Ghost in the Shell (2017)
Rating & Content Info
Why is Ghost in the Shell (2017) rated PG-13? Ghost in the Shell (2017) is rated PG-13 by the MPAA for intense sequences of sci-fi violence, suggestive content and some disturbing images.
Violence: Many scenes involve guns and other ballistic and futuristic weapons of force. Countless characters, some human, some robotic and some a combination of the two, are shot on and off screen. We see characters with limbs blown off or detached—the majority being mechanical parts that are later replaced. Two characters are blasted with fire, we later see one having skin replaced while the other has eye transplants. Some scenes feature hand-to-hand combat between characters with super-human strength. A robotic face has eyes ripped out, and we see the empty sockets. A character allows his/her life to be taken in the hopes of saving others.
Sexual Content: The female protagonist has a robotic body and is frequently seen without clothing, however her “body” appears as a female form wrapped in a white plastic material similar to a person wearing a form-fitting dance costume where no anatomical details are shown. Street scenes briefly show women who appear to be prostitutes—a female character meets with one of these women and we later see them talking.
Profanity: Infrequent use of scatological slang and vulgar expressions. A raised middle finger is seen.
Alcohol / Drug Use: A character is seen smoking a cigarette on at least two occasions. Characters drink alcohol.
Page last updated July 25, 2017
More parents' guide for Ghost in the Shell (2017) after the break...
Ghost in the Shell (2017) Parents' Guide
This movie discusses the concept of “soul”. Do you think you have a soul? Is it confined to any one part of your body, such as your brain? If your body was destroyed would you want to try having your brain inserted into a robotic body?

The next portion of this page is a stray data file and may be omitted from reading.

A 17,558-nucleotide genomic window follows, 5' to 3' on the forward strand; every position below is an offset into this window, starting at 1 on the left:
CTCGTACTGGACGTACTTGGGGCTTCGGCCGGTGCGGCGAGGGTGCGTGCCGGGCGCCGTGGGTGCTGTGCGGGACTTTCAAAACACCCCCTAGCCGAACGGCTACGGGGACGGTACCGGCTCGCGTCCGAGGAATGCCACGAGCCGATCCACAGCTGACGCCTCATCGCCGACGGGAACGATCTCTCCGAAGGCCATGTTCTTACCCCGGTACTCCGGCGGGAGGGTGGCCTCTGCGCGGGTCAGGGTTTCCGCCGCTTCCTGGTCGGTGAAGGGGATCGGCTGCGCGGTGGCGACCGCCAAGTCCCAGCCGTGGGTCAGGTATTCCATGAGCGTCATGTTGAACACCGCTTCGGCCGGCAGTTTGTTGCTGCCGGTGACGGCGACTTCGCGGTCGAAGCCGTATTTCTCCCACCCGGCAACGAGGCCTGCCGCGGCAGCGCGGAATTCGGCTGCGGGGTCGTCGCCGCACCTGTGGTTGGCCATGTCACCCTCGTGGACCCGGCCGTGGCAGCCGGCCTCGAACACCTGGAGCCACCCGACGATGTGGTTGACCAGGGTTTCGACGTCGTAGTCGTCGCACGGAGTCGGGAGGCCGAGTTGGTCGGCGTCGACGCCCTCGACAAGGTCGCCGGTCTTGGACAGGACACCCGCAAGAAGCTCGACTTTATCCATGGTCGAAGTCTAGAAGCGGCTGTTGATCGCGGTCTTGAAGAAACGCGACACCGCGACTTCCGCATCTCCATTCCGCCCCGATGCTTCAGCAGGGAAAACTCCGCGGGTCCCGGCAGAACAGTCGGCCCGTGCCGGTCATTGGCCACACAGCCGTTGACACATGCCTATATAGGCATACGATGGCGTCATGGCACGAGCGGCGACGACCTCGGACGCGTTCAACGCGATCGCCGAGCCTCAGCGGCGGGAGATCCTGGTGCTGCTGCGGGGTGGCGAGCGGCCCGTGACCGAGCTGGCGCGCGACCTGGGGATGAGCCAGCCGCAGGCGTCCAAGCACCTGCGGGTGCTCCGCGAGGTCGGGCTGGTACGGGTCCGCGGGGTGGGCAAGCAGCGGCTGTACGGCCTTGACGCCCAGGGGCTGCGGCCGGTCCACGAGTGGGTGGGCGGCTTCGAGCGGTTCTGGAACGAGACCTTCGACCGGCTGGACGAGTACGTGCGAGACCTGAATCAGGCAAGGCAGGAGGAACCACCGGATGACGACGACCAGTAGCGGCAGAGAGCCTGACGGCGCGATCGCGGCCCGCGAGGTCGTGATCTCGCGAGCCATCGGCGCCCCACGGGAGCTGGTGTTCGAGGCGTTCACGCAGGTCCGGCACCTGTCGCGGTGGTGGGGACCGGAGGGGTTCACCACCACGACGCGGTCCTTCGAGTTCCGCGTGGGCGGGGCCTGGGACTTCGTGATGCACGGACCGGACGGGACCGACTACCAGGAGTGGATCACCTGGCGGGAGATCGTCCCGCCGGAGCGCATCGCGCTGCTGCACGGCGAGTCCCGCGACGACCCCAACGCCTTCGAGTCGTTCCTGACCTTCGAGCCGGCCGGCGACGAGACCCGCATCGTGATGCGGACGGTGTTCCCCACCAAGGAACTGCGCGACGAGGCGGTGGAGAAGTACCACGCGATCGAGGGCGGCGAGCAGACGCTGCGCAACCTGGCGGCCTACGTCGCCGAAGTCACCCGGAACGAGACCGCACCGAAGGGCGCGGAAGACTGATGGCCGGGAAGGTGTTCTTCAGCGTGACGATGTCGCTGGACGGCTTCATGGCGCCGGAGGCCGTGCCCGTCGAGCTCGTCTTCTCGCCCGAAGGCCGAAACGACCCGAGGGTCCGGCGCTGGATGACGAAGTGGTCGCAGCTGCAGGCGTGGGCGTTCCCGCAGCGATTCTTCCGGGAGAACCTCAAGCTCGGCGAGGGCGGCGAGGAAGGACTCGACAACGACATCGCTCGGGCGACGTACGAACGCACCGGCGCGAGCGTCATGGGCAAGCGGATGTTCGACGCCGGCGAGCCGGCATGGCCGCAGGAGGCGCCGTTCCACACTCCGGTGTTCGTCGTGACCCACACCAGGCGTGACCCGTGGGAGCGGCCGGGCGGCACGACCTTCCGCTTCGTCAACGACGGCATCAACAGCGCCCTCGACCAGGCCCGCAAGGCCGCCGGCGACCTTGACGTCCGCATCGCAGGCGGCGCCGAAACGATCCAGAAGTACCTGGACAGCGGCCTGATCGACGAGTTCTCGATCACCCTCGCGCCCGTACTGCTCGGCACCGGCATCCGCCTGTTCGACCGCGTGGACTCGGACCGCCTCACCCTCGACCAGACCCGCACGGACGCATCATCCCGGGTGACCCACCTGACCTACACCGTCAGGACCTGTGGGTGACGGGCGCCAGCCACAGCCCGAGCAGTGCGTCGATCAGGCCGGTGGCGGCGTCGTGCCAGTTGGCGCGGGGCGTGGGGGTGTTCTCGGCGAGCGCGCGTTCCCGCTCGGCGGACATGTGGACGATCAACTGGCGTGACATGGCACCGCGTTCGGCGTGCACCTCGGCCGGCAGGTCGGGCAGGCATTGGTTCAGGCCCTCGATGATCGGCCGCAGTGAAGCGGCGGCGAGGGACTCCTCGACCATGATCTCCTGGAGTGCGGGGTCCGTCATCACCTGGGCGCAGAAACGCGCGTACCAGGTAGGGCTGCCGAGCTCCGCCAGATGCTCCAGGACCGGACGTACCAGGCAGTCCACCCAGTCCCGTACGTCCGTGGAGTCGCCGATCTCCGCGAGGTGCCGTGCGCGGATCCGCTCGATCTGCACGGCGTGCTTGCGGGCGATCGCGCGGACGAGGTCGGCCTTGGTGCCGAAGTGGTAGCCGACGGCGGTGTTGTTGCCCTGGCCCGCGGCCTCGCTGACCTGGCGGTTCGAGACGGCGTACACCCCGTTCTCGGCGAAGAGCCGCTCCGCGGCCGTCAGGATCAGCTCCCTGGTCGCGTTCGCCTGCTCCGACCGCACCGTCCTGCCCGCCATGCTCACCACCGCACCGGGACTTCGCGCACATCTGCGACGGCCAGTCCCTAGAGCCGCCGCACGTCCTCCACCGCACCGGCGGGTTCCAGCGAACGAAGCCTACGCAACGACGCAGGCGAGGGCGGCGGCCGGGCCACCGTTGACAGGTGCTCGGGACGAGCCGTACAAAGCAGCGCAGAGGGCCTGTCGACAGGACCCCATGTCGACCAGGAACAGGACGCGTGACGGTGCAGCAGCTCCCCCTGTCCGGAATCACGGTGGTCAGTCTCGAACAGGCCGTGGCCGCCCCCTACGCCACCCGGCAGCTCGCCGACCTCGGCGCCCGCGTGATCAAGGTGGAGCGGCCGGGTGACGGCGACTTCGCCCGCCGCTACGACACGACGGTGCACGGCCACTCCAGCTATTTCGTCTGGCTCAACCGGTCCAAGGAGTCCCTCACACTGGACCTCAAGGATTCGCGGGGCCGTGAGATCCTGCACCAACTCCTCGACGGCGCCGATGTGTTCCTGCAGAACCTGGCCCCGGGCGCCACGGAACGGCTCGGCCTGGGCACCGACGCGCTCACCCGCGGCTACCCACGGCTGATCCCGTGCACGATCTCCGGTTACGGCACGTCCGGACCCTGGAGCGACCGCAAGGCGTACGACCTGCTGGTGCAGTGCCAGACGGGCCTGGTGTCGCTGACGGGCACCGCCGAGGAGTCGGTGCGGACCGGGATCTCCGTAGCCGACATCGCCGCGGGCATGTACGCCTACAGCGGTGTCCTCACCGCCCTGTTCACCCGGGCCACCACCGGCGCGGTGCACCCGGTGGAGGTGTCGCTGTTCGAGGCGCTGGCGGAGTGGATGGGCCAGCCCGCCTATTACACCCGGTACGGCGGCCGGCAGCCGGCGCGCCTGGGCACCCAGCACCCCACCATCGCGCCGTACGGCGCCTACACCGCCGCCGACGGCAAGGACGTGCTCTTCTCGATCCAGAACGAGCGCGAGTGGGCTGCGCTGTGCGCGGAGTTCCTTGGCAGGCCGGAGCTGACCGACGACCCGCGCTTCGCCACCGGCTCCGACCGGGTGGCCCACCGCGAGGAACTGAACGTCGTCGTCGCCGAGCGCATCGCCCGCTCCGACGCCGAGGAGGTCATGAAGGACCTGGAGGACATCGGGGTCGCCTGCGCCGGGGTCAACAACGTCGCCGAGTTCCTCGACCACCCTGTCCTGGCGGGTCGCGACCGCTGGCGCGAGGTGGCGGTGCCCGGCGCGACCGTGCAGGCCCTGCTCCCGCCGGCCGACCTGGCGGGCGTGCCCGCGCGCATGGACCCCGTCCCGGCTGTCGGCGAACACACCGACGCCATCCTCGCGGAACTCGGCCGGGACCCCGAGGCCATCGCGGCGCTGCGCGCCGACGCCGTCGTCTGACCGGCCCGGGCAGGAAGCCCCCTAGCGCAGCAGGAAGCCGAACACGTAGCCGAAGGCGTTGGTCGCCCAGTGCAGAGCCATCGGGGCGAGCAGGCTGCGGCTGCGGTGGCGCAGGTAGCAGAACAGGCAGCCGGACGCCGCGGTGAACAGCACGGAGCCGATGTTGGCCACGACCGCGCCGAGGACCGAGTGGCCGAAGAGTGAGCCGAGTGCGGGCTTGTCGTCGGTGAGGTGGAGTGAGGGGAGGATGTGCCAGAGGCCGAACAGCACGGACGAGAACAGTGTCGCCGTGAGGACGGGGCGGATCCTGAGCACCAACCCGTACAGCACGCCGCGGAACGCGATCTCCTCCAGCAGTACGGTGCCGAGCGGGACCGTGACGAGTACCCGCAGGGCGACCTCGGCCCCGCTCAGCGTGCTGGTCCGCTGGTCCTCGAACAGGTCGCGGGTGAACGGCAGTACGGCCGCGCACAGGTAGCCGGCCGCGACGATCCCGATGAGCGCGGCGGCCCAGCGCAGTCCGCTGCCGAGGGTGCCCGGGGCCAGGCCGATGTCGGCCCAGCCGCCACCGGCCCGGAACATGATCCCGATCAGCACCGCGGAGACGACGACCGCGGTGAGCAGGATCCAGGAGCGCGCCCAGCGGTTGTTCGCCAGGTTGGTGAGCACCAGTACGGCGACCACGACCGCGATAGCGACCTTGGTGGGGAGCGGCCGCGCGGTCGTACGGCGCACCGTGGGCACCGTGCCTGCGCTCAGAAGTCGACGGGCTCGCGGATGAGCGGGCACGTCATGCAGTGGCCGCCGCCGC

Artificial Intelligence is being marketed as a future solution for many problematic situations. Do you think it will ever be possible for technological tools to make “perfect” decisions? As an imperfect human, would you want to live in a world of perfect decision making robots? Have you ever benefitted from an imperfect decision you or someone else has made?
News About "Ghost in the Shell (2017)"
From the Studio: Based on the internationally-acclaimed sci-fi property, “GHOST IN THE SHELL” follows the Major, a special ops, one-of-a-kind human-cyborg hybrid, who leads the elite task force Section 9. Devoted to stopping the most dangerous criminals and extremists, Section 9 is faced with an enemy whose singular goal is to wipe out Hanka Robotic’s advancements in cyber technology. Paramount Pictures and DreamWorks Pictures
The most recent home video release of Ghost in the Shell (2017) movie is July 25, 2017. Here are some details…
Ghost in the Shell releases to home video (Blu-ray/DVD/Digital Cop) on July 25, 2017. Extras include:
- Hard-Wired Humanity: Making Ghost in the Shell
- Section 9: Cyber Defenders
- Man & Machine: The Ghost Philosophy